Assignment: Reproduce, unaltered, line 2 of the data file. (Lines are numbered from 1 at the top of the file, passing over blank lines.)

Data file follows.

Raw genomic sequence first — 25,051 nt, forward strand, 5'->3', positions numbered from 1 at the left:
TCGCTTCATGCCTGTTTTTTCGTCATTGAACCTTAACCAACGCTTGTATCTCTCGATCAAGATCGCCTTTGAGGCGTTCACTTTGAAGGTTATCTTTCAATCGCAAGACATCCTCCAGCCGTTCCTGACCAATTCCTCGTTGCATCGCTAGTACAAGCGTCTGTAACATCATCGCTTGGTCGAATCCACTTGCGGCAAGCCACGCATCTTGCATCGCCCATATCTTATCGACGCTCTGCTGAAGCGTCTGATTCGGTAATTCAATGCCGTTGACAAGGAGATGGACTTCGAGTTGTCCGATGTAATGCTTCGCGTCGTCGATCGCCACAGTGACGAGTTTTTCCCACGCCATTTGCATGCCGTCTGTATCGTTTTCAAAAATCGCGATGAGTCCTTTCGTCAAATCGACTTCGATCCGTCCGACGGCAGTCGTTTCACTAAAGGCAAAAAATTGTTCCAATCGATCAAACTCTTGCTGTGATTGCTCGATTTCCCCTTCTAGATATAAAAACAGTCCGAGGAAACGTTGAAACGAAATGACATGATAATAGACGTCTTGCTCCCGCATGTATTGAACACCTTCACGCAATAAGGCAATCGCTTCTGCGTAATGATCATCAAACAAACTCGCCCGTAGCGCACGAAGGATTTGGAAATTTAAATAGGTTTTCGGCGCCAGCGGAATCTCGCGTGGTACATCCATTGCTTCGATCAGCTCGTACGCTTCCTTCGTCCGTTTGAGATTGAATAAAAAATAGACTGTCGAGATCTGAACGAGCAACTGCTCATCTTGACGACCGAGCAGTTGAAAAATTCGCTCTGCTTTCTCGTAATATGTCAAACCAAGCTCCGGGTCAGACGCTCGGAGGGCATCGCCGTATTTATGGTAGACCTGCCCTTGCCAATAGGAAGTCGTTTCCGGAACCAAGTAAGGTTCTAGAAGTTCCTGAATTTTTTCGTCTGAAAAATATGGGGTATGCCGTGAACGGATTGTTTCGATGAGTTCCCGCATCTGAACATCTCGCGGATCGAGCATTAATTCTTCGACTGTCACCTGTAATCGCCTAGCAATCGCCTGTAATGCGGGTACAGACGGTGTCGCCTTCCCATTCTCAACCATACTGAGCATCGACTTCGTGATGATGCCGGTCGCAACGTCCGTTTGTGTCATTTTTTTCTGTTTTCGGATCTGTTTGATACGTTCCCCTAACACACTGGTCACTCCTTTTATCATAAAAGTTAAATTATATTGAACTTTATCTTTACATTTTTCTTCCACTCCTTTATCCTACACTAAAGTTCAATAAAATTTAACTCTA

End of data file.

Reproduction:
TCGCTTCATGCCTGTTTTTTCGTCATTGAACCTTAACCAACGCTTGTATCTCTCGATCAAGATCGCCTTTGAGGCGTTCACTTTGAAGGTTATCTTTCAATCGCAAGACATCCTCCAGCCGTTCCTGACCAATTCCTCGTTGCATCGCTAGTACAAGCGTCTGTAACATCATCGCTTGGTCGAATCCACTTGCGGCAAGCCACGCATCTTGCATCGCCCATATCTTATCGACGCTCTGCTGAAGCGTCTGATTCGGTAATTCAATGCCGTTGACAAGGAGATGGACTTCGAGTTGTCCGATGTAATGCTTCGCGTCGTCGATCGCCACAGTGACGAGTTTTTCCCACGCCATTTGCATGCCGTCTGTATCGTTTTCAAAAATCGCGATGAGTCCTTTCGTCAAATCGACTTCGATCCGTCCGACGGCAGTCGTTTCACTAAAGGCAAAAAATTGTTCCAATCGATCAAACTCTTGCTGTGATTGCTCGATTTCCCCTTCTAGATATAAAAACAGTCCGAGGAAACGTTGAAACGAAATGACATGATAATAGACGTCTTGCTCCCGCATGTATTGAACACCTTCACGCAATAAGGCAATCGCTTCTGCGTAATGATCATCAAACAAACTCGCCCGTAGCGCACGAAGGATTTGGAAATTTAAATAGGTTTTCGGCGCCAGCGGAATCTCGCGTGGTACATCCATTGCTTCGATCAGCTCGTACGCTTCCTTCGTCCGTTTGAGATTGAATAAAAAATAGACTGTCGAGATCTGAACGAGCAACTGCTCATCTTGACGACCGAGCAGTTGAAAAATTCGCTCTGCTTTCTCGTAATATGTCAAACCAAGCTCCGGGTCAGACGCTCGGAGGGCATCGCCGTATTTATGGTAGACCTGCCCTTGCCAATAGGAAGTCGTTTCCGGAACCAAGTAAGGTTCTAGAAGTTCCTGAATTTTTTCGTCTGAAAAATATGGGGTATGCCGTGAACGGATTGTTTCGATGAGTTCCCGCATCTGAACATCTCGCGGATCGAGCATTAATTCTTCGACTGTCACCTGTAATCGCCTAGCAATCGCCTGTAATGCGGGTACAGACGGTGTCGCCTTCCCATTCTCAACCATACTGAGCATCGACTTCGTGATGATGCCGGTCGCAACGTCCGTTTGTGTCATTTTTTTCTGTTTTCGGATCTGTTTGATACGTTCCCCTAACACACTGGTCACTCCTTTTATCATAAAAGTTAAATTATATTGAACTTTATCTTTACATTTTTCTTCCACTCCTTTATCCTACACTAAAGTTCAATAAAATTTAACTCTA